Rspec's be_an_instance_of is pretty useful

Today I was testing a small helper method I had written that would convert a String to a date or if it was already a DateTime object it would just return it. A pretty simple function but one that needs testing all the same.

Initially my test looked something like this;


require 'spec_helper'
require 'date'
require 'time'

describe MyHelper do
  describe 'convert_to_datetime functionality' do
    let(:input) { '2012-03-04' }
    let(:date_version) { DateTime.parse(input) }

    it 'should successfully convert a well formatted date string' do
      output = convert_to_datetime input
      output.should == date_version
    end

    it 'should return the original date if a DateTime object was passed in' do
      output = convert_to_datetime date_version
      output.should == date_version
    end
  end
end

On the face of it this would seem to work, and indeed all the tests pass, but what if I changed output.should == date_version to output.should == input? Instant fail? Nope!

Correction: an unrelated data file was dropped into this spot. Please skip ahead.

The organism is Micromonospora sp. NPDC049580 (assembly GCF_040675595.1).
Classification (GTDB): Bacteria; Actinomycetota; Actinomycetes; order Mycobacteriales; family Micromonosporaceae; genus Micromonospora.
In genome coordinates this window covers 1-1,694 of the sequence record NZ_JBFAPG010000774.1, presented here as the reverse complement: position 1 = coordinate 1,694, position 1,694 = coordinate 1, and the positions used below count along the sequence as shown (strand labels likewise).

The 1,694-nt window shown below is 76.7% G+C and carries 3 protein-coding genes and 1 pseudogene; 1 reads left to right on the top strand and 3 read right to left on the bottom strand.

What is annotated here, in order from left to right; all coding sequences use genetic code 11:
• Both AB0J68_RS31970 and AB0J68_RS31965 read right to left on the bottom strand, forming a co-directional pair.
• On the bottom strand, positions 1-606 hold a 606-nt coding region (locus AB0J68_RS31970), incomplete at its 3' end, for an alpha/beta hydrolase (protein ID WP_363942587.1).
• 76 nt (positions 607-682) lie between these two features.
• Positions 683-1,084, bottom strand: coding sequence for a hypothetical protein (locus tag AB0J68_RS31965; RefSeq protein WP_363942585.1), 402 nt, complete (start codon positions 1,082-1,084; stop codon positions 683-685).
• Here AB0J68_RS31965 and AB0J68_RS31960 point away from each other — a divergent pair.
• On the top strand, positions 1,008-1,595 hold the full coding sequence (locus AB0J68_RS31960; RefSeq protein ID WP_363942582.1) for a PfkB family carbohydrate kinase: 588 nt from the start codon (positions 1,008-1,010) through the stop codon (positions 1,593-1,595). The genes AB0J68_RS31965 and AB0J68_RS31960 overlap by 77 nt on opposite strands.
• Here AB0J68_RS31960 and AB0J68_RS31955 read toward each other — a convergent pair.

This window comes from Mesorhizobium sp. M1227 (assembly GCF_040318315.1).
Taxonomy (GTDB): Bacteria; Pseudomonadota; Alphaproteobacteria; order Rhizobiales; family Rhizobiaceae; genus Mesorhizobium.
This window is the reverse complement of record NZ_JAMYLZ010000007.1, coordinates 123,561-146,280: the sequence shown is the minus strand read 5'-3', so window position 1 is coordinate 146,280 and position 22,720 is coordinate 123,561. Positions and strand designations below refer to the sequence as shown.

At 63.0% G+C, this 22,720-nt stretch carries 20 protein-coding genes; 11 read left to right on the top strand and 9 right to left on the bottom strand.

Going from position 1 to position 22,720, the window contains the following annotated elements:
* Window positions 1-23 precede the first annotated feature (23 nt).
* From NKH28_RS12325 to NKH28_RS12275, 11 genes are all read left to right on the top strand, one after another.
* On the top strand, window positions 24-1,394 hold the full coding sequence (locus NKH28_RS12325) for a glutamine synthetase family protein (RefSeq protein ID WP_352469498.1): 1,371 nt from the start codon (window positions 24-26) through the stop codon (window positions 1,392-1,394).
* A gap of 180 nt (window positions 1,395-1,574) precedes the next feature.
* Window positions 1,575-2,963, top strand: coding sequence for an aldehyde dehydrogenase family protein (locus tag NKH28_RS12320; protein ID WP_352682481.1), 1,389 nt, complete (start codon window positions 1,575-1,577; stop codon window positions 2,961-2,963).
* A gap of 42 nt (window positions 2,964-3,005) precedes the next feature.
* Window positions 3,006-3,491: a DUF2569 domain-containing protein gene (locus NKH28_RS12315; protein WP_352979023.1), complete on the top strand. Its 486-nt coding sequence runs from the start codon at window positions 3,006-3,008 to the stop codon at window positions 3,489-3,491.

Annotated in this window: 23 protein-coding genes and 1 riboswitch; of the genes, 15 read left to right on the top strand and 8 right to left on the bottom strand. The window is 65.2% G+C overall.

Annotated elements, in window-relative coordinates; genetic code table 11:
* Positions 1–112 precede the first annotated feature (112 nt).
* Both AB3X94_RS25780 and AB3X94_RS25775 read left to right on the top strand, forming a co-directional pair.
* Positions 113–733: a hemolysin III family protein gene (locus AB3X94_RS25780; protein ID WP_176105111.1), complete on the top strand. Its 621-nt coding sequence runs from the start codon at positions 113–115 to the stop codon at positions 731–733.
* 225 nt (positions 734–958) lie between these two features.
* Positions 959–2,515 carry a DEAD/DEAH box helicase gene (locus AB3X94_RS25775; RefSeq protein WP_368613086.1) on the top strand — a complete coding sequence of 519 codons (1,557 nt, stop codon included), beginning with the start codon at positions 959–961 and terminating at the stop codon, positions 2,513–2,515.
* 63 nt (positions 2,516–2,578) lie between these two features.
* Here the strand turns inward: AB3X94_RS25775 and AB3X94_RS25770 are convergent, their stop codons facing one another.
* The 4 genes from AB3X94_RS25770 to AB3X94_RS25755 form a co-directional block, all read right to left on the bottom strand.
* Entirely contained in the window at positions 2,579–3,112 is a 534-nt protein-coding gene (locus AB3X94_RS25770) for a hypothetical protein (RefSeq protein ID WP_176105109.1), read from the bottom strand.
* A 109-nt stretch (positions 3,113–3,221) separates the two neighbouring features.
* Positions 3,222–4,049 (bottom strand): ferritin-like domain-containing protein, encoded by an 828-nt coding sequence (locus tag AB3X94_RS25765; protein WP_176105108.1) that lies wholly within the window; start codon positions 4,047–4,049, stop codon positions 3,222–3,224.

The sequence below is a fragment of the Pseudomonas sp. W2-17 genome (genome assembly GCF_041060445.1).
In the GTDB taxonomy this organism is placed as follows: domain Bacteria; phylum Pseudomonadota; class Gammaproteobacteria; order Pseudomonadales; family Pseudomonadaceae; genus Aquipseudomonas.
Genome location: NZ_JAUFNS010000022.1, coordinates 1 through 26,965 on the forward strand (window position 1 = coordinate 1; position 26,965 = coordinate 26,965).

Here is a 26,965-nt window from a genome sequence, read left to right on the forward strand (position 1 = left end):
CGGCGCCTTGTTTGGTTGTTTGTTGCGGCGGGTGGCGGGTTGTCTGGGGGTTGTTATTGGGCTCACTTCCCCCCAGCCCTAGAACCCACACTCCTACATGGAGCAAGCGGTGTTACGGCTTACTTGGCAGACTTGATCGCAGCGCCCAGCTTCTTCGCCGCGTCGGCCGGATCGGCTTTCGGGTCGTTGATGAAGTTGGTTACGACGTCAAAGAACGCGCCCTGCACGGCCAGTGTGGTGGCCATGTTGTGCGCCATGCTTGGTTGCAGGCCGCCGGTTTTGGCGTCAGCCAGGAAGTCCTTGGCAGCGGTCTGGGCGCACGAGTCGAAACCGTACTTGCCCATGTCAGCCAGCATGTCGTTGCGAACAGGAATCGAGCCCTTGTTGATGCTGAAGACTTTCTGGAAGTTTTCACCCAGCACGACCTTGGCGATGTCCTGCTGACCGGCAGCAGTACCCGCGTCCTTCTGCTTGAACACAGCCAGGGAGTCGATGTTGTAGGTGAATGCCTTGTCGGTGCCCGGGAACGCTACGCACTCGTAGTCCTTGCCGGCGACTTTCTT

The reason why this also passes is because I am including ActiveSupport earlier on in the code and with that included so long as the String when converted to a DateTime is the same DateTime then .should == will pass.

This was unexpected, but fortunately I very quickly found be_an_instance_of, what this allows us to do is check that a variable is an instance of a particular class, in our example a DateTime class.

Now my code reads;


require 'spec_helper'
require 'date'
require 'time'

describe MyHelper do
  describe 'convert_to_datetime functionality' do
    let(:input) { '2012-03-04' }
    let(:date_version) { DateTime.parse(input) }

    it 'should successfully convert a well formatted date string' do
      output = convert_to_datetime input
      output.should be_an_instance_of(DateTime)
      output.should == date_version
    end

    it 'should return the original date if a DateTime object was passed in' do
      output = convert_to_datetime date_version
      output.should be_an_instance_of(DateTime)
      output.should == date_version
    end
  end
end

Which is a more solid check.

*Update*

Some nice folk on Reddit pointed out that I could have done one of the following;

  1. Swapped output.should for date_version.should which would force rspec not to change my DateTime into a String.
  2. Used eql instead of == which does not do type conversion.
  3. Using be_instance_of can make your code a little harder to read and might end up coupling your test to a particular data type and if that changes you could end up with stuff to fix.

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